The above set of relations is currently undergoing a detailed analysis to make sure they provide a reasonable coverage of important semantic and cognitive connections between concepts. In particular, we are currently studying the semantic distinctions between the notion of is a, interpreted as the set-theoretical notion of subclass (for example modal logic is a kind of logic, where modal logic stands for a family of logics using modal operators), and the notion of instance, interpreted as the set-theoretical notion of membership (using the above example, K2 is an instance of modal logics, i.e. a particular axiomatization of a modal system).
The LoLa hierarchy is not a strict tree, because multiple parenthood is allowed: for example the concept logic has the concepts mathematics and computer science as parents. In fact, this is properly a graph structure.
Beside the subtopic - supertopic relations, non-hierarchical relations are also allowed, and are used for navigational purposes. They include the following:
- Sibling: all concepts having the same parent(s). Informal experiments indicate that readers find it useful to know what the siblings of a given concept are. Provided that the siblings are listed in some meaningful order, they prevent the "lost in space" problem. Siblings are automatically computed and presented to the reader with a flag indicating what kind of relation they have with the parent.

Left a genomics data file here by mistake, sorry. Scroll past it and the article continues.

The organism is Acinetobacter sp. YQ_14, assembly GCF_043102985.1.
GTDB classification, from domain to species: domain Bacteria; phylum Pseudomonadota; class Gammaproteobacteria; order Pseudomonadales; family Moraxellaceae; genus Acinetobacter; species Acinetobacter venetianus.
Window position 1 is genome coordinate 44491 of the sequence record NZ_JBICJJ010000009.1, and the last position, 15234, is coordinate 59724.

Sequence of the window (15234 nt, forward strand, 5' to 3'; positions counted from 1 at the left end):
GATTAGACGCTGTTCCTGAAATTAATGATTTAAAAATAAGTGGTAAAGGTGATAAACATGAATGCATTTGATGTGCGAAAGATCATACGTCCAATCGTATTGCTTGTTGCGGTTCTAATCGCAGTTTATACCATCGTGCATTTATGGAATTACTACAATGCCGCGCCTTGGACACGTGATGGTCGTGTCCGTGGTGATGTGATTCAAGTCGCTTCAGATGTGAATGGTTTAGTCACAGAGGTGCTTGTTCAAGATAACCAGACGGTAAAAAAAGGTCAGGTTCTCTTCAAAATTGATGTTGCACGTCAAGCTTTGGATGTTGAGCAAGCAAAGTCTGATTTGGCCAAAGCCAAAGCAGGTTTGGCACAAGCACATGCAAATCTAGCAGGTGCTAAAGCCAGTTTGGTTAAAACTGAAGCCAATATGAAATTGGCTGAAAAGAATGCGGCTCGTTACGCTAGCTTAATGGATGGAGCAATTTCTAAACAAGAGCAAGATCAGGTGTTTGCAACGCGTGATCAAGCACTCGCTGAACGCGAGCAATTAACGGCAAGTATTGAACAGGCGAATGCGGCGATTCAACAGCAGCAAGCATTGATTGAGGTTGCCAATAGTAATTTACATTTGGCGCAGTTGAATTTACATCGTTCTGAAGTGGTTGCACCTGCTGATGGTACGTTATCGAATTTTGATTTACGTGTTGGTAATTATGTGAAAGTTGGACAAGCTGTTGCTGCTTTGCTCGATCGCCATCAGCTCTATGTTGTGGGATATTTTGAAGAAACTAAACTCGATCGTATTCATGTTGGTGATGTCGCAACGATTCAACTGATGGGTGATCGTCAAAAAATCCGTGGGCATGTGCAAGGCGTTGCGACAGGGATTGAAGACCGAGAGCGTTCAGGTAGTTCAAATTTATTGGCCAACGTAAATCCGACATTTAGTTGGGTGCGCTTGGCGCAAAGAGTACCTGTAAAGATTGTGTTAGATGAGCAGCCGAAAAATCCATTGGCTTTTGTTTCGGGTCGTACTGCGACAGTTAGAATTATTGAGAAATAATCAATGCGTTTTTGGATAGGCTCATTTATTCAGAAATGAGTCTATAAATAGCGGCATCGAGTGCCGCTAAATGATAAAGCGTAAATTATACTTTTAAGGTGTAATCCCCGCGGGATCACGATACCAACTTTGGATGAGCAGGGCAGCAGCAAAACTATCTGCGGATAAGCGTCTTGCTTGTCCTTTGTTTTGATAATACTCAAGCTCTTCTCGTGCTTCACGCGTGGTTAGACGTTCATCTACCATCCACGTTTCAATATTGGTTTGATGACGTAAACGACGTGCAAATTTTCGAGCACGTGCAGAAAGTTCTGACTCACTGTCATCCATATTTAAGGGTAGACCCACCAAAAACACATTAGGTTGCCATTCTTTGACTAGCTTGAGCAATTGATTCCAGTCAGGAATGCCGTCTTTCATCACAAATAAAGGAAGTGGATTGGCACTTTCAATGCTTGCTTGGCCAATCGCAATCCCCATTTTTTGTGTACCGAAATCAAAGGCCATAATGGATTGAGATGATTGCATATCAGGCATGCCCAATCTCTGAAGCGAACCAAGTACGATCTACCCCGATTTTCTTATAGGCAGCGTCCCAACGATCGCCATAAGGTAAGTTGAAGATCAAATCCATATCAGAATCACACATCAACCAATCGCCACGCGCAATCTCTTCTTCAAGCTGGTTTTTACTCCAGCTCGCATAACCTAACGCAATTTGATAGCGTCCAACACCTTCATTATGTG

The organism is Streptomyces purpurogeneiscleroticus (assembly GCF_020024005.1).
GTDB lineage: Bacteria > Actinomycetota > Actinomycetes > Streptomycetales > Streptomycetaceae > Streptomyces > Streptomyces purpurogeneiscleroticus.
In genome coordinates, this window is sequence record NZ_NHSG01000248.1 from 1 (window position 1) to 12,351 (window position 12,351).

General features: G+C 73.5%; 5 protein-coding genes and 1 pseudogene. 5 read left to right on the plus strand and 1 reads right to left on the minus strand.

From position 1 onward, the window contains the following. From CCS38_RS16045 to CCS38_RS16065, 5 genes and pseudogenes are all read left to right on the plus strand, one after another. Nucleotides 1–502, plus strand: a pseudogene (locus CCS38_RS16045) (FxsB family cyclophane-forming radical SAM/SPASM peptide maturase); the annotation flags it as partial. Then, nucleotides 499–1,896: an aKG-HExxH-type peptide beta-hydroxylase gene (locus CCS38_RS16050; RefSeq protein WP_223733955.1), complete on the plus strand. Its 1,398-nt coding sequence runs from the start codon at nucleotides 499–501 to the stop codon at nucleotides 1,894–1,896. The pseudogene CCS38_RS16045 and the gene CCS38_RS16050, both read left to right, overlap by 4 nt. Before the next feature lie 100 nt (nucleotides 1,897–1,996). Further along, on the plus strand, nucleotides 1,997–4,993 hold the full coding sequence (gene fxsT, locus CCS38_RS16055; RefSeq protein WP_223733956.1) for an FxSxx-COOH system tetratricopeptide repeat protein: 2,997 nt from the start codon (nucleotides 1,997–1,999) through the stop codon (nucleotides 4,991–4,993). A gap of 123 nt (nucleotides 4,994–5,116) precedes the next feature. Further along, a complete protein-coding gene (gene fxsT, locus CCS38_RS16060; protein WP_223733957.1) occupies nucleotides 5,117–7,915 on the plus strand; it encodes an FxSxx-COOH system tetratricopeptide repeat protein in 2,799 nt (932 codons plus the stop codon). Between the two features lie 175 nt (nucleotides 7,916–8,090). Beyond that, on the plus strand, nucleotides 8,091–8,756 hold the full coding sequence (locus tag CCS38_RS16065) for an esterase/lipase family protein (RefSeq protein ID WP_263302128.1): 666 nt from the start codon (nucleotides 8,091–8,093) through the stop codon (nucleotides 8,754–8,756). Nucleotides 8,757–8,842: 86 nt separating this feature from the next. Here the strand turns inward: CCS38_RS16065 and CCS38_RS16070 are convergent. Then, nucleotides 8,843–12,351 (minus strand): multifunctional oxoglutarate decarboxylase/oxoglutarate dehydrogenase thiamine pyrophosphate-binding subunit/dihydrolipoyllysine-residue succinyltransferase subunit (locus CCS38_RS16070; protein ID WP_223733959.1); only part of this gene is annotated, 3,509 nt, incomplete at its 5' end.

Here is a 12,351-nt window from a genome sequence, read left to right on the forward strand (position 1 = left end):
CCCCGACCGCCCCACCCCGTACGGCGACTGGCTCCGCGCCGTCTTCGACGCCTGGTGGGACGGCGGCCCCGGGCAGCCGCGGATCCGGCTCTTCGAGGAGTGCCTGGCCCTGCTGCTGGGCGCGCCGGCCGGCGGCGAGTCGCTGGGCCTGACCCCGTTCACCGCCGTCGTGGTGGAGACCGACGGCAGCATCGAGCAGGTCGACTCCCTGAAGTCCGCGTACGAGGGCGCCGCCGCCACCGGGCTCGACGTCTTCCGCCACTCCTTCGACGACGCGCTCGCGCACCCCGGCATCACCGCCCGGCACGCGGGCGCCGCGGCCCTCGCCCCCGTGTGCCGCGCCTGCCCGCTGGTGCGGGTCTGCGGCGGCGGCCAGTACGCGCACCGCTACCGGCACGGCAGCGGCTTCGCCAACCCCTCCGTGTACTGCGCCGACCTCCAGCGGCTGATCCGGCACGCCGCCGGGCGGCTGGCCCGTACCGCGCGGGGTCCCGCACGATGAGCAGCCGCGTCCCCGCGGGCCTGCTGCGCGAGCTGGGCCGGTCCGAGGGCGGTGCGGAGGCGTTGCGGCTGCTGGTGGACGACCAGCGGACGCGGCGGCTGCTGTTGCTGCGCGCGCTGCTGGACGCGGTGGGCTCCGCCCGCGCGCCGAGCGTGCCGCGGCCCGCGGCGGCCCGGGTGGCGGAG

- Other meanings: all concepts having the same title, but with a different gloss. For example, computer science and mathematics have logic as subconcept, with the following gloss: "A system or calculus of reasoning"; while logic under philosophy has the gloss: "The branch of philosophy that analyses inference". This relation is automatically computed, too.
- Associated concepts: concepts sharing some properties or somehow analogous to each other. For instance, finite state machine is similar in this sense to regular language. This relation is provided with a short explanation of the reason of similarity.
- Antonymous concepts: as in the case of completeness and incompleteness. Learning the antonym of a concept not only teaches us more about the meaning of the antonymous concept, but also about the concept itself (Muehleisen 1997). Like the similarity relation, this relation comes with a short explanation.
Each concept is given a unique identifier and is represented as an XML document in which the following pieces of information are stored:
- a title (i.e. the names of the concept)
- reference to the parent concept(s) with a label indicating what kind of subtopic - supertopic relation they hold (cf. section 2.1)